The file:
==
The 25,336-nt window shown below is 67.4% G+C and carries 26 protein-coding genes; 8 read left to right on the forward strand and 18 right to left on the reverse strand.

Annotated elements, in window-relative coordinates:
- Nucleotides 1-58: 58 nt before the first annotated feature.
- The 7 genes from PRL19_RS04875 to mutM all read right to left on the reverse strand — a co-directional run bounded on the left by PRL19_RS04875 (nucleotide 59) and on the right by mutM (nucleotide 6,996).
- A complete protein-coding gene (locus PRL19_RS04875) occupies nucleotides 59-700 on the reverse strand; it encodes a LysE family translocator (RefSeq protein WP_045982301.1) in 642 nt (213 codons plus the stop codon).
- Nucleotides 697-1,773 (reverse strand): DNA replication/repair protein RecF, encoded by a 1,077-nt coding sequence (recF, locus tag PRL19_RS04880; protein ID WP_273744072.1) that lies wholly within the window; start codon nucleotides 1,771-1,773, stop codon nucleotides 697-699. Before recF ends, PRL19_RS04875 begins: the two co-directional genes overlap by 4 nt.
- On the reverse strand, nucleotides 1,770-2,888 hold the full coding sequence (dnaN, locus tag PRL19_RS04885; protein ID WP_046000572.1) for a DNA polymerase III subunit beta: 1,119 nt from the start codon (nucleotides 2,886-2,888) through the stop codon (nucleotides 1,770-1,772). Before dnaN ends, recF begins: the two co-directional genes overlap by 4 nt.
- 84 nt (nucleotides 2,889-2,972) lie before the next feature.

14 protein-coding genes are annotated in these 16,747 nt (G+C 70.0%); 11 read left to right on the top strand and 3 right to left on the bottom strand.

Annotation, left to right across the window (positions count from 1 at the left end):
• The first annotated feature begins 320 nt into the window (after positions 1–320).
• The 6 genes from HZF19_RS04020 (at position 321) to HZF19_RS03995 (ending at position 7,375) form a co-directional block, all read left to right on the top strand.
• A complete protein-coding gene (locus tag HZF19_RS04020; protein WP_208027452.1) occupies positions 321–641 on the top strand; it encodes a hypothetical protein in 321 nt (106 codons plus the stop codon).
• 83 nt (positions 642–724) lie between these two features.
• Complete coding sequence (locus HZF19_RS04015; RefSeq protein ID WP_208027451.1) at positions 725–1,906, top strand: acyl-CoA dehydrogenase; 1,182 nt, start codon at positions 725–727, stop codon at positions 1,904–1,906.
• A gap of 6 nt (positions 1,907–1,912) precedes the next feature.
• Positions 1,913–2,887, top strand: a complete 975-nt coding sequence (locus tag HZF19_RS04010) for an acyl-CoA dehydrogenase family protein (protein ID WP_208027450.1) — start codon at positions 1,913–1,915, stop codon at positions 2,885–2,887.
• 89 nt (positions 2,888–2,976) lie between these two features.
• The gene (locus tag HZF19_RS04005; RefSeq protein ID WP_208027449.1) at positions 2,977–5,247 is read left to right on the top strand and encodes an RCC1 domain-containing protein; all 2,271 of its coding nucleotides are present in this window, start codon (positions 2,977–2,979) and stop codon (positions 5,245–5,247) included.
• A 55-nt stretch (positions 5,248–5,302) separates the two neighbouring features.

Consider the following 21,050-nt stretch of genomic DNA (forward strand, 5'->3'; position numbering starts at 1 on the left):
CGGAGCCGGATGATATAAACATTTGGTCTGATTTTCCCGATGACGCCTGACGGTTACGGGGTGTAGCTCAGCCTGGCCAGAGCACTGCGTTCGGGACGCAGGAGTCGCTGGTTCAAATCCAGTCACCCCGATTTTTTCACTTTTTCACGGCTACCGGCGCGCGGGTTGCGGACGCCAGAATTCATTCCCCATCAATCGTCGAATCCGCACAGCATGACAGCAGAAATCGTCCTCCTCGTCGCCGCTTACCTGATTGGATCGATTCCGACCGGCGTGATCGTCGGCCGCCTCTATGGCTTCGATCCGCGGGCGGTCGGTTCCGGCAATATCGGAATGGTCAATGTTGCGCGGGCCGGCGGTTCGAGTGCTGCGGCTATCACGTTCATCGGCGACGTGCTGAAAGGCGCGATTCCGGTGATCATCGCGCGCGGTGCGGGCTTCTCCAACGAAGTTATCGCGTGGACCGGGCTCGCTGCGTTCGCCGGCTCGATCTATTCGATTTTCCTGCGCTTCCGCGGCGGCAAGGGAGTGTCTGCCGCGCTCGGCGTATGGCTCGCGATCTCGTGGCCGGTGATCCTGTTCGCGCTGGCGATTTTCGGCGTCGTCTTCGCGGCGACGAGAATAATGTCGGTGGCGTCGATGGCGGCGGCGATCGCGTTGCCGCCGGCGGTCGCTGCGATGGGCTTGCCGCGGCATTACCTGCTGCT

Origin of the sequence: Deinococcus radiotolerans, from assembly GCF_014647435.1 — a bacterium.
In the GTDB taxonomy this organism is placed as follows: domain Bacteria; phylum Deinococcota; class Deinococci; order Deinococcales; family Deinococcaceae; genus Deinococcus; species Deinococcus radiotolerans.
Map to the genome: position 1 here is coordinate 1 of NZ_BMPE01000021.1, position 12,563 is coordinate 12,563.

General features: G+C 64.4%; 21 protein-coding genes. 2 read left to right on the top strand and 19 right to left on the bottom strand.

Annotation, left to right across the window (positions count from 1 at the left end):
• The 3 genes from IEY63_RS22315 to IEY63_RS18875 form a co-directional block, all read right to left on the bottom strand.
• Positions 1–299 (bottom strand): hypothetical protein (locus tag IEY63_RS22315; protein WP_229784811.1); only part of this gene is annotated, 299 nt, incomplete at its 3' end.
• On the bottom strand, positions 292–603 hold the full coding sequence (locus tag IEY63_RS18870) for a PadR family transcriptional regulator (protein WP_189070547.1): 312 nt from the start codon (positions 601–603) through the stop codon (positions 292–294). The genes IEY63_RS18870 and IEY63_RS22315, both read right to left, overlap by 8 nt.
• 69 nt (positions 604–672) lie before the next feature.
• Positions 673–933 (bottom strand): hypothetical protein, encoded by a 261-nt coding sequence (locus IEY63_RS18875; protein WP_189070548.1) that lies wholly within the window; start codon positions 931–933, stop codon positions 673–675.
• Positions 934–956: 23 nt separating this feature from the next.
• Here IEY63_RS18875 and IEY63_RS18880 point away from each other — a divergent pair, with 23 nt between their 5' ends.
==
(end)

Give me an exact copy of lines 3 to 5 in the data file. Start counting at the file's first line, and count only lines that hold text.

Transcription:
- Nucleotides 1-58: 58 nt before the first annotated feature.
- The 7 genes from PRL19_RS04875 to mutM all read right to left on the reverse strand — a co-directional run bounded on the left by PRL19_RS04875 (nucleotide 59) and on the right by mutM (nucleotide 6,996).
- A complete protein-coding gene (locus PRL19_RS04875) occupies nucleotides 59-700 on the reverse strand; it encodes a LysE family translocator (RefSeq protein WP_045982301.1) in 642 nt (213 codons plus the stop codon).